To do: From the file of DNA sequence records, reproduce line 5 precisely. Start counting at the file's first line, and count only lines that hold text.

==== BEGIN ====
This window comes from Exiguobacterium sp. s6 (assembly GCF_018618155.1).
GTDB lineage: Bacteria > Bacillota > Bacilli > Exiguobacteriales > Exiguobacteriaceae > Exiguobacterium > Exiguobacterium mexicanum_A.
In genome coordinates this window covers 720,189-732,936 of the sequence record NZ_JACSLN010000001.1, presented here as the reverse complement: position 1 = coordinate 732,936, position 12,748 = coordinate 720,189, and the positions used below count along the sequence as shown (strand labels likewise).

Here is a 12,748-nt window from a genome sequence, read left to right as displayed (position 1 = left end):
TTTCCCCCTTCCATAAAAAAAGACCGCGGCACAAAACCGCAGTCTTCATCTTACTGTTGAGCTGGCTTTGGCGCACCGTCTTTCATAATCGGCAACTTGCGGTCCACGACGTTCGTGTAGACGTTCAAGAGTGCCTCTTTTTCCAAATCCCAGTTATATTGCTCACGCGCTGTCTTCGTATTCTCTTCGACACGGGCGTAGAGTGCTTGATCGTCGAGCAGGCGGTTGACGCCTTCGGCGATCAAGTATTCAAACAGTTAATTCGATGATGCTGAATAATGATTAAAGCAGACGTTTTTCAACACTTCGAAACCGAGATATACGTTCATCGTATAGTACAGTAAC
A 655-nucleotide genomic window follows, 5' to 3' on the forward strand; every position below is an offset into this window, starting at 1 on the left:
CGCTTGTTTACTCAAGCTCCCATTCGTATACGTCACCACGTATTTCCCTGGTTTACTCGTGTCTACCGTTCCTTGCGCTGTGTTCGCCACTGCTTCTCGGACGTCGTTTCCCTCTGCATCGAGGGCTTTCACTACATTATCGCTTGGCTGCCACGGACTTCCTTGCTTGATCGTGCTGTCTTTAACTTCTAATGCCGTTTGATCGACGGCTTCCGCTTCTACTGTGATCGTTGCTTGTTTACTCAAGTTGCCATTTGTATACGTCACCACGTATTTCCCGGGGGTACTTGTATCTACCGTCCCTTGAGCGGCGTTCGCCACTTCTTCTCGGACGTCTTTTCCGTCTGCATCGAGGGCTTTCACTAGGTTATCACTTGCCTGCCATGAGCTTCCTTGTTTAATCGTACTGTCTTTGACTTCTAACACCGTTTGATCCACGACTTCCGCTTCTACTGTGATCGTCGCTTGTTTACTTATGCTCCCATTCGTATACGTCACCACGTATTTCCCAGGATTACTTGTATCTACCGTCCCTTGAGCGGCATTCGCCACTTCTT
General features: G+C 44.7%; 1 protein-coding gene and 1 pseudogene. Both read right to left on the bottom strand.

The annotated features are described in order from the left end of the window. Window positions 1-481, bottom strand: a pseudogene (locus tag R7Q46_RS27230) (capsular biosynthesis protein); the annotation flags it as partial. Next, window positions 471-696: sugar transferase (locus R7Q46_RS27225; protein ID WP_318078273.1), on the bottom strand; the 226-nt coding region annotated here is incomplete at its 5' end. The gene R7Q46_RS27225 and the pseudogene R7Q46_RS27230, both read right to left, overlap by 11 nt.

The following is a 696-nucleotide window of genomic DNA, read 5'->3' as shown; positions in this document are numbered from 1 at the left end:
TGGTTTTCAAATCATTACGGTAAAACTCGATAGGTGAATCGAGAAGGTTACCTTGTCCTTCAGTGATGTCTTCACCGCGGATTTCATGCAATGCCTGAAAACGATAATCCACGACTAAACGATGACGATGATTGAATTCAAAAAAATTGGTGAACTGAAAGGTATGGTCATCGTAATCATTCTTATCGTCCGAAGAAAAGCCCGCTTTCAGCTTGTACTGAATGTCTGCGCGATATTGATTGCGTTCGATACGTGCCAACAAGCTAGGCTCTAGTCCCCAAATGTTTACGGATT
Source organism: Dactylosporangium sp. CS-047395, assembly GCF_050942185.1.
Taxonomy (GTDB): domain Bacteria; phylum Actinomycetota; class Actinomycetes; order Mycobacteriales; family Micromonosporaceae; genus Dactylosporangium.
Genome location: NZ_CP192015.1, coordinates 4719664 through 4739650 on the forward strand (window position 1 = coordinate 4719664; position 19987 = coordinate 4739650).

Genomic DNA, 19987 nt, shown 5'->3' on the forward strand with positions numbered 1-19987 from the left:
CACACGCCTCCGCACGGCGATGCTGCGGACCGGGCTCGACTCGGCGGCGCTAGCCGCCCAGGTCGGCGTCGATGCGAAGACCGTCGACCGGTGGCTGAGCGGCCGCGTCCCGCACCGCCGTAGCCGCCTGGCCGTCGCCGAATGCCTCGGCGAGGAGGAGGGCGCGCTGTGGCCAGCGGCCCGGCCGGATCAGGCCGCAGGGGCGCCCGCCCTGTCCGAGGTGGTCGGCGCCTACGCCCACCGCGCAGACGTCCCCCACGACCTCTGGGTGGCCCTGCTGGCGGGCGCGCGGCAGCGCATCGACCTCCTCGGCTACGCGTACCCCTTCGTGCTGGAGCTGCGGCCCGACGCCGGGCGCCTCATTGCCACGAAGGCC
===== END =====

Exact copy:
TTTCCCCCTTCCATAAAAAAAGACCGCGGCACAAAACCGCAGTCTTCATCTTACTGTTGAGCTGGCTTTGGCGCACCGTCTTTCATAATCGGCAACTTGCGGTCCACGACGTTCGTGTAGACGTTCAAGAGTGCCTCTTTTTCCAAATCCCAGTTATATTGCTCACGCGCTGTCTTCGTATTCTCTTCGACACGGGCGTAGAGTGCTTGATCGTCGAGCAGGCGGTTGACGCCTTCGGCGATCAAGTATTCAAACAGTTAATTCGATGATGCTGAATAATGATTAAAGCAGACGTTTTTCAACACTTCGAAACCGAGATATACGTTCATCGTATAGTACAGTAAC